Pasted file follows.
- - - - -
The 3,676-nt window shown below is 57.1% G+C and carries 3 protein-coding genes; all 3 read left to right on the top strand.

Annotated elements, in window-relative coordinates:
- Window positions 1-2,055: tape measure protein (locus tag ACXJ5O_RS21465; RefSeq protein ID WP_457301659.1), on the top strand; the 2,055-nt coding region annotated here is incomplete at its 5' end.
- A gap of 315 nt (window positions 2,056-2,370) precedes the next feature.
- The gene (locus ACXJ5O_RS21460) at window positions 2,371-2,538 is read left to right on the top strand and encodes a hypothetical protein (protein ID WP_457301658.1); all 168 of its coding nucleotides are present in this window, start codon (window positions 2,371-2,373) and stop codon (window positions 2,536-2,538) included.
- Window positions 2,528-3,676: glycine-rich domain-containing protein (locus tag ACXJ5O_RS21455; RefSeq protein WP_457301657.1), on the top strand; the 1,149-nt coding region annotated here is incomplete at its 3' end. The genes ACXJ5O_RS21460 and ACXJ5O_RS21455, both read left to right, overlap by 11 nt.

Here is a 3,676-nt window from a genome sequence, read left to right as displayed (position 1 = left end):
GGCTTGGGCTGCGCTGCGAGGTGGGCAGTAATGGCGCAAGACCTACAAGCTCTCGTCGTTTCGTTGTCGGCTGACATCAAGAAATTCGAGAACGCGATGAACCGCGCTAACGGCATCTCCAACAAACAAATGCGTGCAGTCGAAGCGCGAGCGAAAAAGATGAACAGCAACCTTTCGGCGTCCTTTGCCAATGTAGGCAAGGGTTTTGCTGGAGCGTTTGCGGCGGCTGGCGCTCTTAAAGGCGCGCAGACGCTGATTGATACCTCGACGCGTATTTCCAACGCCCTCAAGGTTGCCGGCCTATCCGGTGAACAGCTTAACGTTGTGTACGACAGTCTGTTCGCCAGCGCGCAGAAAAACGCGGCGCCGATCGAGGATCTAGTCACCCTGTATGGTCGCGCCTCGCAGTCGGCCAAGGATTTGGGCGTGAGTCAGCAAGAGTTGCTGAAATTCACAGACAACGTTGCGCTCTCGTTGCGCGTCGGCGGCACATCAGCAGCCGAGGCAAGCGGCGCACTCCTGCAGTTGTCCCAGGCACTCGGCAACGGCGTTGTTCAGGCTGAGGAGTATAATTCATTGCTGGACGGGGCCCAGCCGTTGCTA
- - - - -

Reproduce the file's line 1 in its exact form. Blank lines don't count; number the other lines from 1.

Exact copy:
The 3,676-nt window shown below is 57.1% G+C and carries 3 protein-coding genes; all 3 read left to right on the top strand.